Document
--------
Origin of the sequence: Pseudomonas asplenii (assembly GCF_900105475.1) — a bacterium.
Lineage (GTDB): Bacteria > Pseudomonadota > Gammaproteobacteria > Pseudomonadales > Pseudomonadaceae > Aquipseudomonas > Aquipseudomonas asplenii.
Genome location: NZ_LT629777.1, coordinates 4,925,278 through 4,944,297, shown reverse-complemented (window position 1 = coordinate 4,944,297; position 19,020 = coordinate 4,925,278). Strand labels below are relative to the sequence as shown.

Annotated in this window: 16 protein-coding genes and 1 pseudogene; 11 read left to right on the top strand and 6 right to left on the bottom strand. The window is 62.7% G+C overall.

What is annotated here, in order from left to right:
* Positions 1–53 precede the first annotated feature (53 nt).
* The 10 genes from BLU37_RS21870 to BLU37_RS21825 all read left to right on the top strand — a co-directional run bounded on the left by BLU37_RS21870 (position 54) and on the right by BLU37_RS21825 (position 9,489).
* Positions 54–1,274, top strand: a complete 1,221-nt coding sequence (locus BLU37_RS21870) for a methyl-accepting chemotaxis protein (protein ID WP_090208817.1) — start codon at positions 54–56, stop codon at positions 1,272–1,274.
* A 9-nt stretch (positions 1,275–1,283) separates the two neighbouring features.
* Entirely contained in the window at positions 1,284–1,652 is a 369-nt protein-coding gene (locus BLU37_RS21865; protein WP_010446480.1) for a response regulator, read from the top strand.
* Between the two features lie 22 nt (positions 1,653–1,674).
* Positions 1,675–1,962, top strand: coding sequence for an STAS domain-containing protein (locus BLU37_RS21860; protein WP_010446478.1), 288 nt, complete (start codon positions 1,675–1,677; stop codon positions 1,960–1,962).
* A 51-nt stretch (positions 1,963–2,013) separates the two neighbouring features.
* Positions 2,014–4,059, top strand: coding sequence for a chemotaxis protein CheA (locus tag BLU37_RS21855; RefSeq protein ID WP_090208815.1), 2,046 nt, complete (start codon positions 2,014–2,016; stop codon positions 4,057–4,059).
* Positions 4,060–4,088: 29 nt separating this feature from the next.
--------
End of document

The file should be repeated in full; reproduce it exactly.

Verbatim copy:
Origin of the sequence: Pseudomonas asplenii (assembly GCF_900105475.1) — a bacterium.
Lineage (GTDB): Bacteria > Pseudomonadota > Gammaproteobacteria > Pseudomonadales > Pseudomonadaceae > Aquipseudomonas > Aquipseudomonas asplenii.
Genome location: NZ_LT629777.1, coordinates 4,925,278 through 4,944,297, shown reverse-complemented (window position 1 = coordinate 4,944,297; position 19,020 = coordinate 4,925,278). Strand labels below are relative to the sequence as shown.

Annotated in this window: 16 protein-coding genes and 1 pseudogene; 11 read left to right on the top strand and 6 right to left on the bottom strand. The window is 62.7% G+C overall.

What is annotated here, in order from left to right:
* Positions 1–53 precede the first annotated feature (53 nt).
* The 10 genes from BLU37_RS21870 to BLU37_RS21825 all read left to right on the top strand — a co-directional run bounded on the left by BLU37_RS21870 (position 54) and on the right by BLU37_RS21825 (position 9,489).
* Positions 54–1,274, top strand: a complete 1,221-nt coding sequence (locus BLU37_RS21870) for a methyl-accepting chemotaxis protein (protein ID WP_090208817.1) — start codon at positions 54–56, stop codon at positions 1,272–1,274.
* A 9-nt stretch (positions 1,275–1,283) separates the two neighbouring features.
* Entirely contained in the window at positions 1,284–1,652 is a 369-nt protein-coding gene (locus BLU37_RS21865; protein WP_010446480.1) for a response regulator, read from the top strand.
* Between the two features lie 22 nt (positions 1,653–1,674).
* Positions 1,675–1,962, top strand: coding sequence for an STAS domain-containing protein (locus BLU37_RS21860; protein WP_010446478.1), 288 nt, complete (start codon positions 1,675–1,677; stop codon positions 1,960–1,962).
* A 51-nt stretch (positions 1,963–2,013) separates the two neighbouring features.
* Positions 2,014–4,059, top strand: coding sequence for a chemotaxis protein CheA (locus tag BLU37_RS21855; RefSeq protein ID WP_090208815.1), 2,046 nt, complete (start codon positions 2,014–2,016; stop codon positions 4,057–4,059).
* Positions 4,060–4,088: 29 nt separating this feature from the next.